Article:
Swanson, Foltynewicz among Braves eligible for arbitration

As the Braves await Josh Donaldson’s decision, they’re tasked with taking care of seven players already with the club.

The deadline for teams and arbitration-eligible players to exchange salary figures is 1 p.m. Friday. Under normal circumstances, players are eligible for arbitration if they’ve exceeded three but remain under six years of major-league service time.

Under MLB’s system, the teams and eligible players exchange salary proposals for the 2020 season, and if middle ground isn’t reached by the deadline, the parties will proceed to an arbitration hearing. The sides can still negotiate and avoid a hearing after the deadline.

Players can sign contracts through their potential arbitration-eligible seasons, as Ronald Acuna and Ozzie Albies have, and avoid the process altogether. Otherwise, proceeding to arbitration, or reaching an agreement prior, is standard procedure in MLB.

Seven Braves fall into this category for 2020: Starter Mike Foltynewicz, relievers Shane Greene, Luke Jackson and Grant Dayton, utilityman Johan Camargo, outfielder Adam Duvall and shortstop Dansby Swanson.

The Braves avoided arbitration with all eligible players last winter. They last went to arbitration in February 2018, when the team won a hearing over first-time-eligible Foltynewicz. They went to court over a disagreement of $100,000, which was the smallest difference to prompt arbitration since 1994.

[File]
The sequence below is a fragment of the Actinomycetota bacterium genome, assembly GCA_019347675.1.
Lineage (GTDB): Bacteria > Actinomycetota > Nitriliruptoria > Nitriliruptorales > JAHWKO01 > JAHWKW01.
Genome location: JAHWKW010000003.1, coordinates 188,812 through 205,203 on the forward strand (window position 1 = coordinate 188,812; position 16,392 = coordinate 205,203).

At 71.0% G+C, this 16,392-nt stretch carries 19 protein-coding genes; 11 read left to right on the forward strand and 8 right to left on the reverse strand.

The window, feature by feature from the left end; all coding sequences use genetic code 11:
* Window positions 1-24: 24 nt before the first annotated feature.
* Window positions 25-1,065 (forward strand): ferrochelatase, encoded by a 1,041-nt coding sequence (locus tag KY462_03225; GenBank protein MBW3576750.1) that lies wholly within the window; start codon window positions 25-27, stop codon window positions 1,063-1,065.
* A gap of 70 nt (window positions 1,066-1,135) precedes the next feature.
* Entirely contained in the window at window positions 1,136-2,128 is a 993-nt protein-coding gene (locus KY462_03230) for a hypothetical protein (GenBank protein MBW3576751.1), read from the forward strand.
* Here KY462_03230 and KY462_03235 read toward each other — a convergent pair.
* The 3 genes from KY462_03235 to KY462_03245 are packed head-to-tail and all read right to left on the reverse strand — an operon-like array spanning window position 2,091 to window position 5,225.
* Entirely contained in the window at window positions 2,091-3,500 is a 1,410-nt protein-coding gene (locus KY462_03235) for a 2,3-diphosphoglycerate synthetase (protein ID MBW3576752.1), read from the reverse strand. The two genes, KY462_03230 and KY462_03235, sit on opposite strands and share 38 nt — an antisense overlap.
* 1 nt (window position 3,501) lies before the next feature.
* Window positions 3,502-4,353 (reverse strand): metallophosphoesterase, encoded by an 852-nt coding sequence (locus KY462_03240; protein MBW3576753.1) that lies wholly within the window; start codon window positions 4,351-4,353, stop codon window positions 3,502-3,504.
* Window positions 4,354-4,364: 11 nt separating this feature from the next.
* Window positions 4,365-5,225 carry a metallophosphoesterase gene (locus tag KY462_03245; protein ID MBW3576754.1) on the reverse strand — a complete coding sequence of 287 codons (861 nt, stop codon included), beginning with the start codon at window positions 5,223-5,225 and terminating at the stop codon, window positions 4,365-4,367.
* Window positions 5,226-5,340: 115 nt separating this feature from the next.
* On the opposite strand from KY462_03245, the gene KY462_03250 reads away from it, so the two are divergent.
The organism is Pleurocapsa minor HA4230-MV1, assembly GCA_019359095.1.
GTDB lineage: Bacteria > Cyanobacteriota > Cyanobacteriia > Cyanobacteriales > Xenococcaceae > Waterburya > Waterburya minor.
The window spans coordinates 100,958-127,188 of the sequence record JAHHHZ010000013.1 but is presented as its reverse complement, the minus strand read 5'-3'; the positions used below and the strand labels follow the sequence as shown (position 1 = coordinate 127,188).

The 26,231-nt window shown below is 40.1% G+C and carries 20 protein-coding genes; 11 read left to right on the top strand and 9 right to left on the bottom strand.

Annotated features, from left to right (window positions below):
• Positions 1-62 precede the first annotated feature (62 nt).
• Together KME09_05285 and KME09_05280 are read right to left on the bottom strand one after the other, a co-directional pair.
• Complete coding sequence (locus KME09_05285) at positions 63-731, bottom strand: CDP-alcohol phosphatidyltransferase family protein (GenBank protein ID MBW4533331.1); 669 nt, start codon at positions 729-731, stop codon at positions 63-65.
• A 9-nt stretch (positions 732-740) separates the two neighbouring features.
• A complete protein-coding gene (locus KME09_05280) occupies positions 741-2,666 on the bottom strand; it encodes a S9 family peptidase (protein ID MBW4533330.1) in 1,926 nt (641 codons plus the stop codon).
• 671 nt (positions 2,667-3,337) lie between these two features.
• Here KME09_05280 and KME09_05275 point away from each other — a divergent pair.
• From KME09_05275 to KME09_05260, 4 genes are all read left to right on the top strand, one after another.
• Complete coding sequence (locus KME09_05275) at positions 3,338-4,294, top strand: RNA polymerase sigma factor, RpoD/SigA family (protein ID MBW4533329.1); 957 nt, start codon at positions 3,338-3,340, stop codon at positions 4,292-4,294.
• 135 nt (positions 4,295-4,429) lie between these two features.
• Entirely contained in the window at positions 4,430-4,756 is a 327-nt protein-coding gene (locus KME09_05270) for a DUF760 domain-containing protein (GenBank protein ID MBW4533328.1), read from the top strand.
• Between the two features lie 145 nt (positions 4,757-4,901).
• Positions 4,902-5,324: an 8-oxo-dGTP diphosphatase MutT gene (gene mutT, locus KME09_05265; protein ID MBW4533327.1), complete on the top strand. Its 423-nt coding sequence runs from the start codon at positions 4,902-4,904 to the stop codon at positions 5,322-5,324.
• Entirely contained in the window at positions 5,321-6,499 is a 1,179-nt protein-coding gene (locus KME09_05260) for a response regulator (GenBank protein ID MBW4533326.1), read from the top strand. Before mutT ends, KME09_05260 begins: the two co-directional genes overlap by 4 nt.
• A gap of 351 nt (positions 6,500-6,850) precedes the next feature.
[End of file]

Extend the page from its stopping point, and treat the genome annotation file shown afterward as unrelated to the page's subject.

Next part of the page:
In 2019, Foltynewicz produced one of the more enigmatic seasons in the Braves’ recent history. He struggled mightily through June, forcing the Braves to demote him to Triple-A less than a year after his first All-Star appearance. He returned in August and produced a 2.65 ERA over his final 10 starts.

Foltynewicz was feast and famine in his two postseason outings. He pitched seven scoreless innings in Game 2 yet allowed seven of the 10 runs in the first inning of the infamous Game 5 collapse. MLB Trade Rumors' arbitration salary projections forecast Foltynewicz to receive $7.5 million.

Camargo endured an underwhelming season himself, hitting .233 across 98 games. His season ended early because of a right shin fracture. The utilityman, who could be slated to start if the club doesn’t address its third-base hole, is projected to make $1.6 million this season, per MLB Trade Rumors.

Duvall might also have a bigger role on the 2020 club. He spent much of last season smashing in Triple-A before Nick Markakis’ midseason injury created an avenue to the bigs. Duvall figures to split time with Markakis in left field this season, and he’s projected to earn around $3.8 million to do so.

Swanson is first-time eligible after surpassing three seasons of service time. The fan favorite has had his progress derailed by injuries early in his career. He hit .251 with 17 homers and 65 RBIs in 127 games last season. A heel injury stalled what was becoming a breakthrough offensive campaign for the 25-year-old. He’s projected at $3.3 million.

Greene was an All-Star closer for the Tigers before being dealt to the Braves at July’s deadline. His ERA ballooned from 1.18 to 4.01 ERA in a Braves uniform, but the righty settled in after a rough start.

He was speculated as a possible non-tender or trade candidate because of the massive sum the Braves are spending on their bullpen, but they insisted they saw him as a crucial piece to the 2020 team. Projections pegged him at $6.5 million.

Jackson became a serviceable reliever, even closing games (out of necessity) for a portion of the year. He’ll play an important part in the new-look bullpen this season, likely earning around $1.9 million.

Dayton pitched in 14 games, his first season back after Tommy John surgery, but missed a chunk of time after breaking a toe in a freak occurrence while playing catch. The lefty will compete for a role in the bullpen. MLB Trade Rumors placed him at $800,000.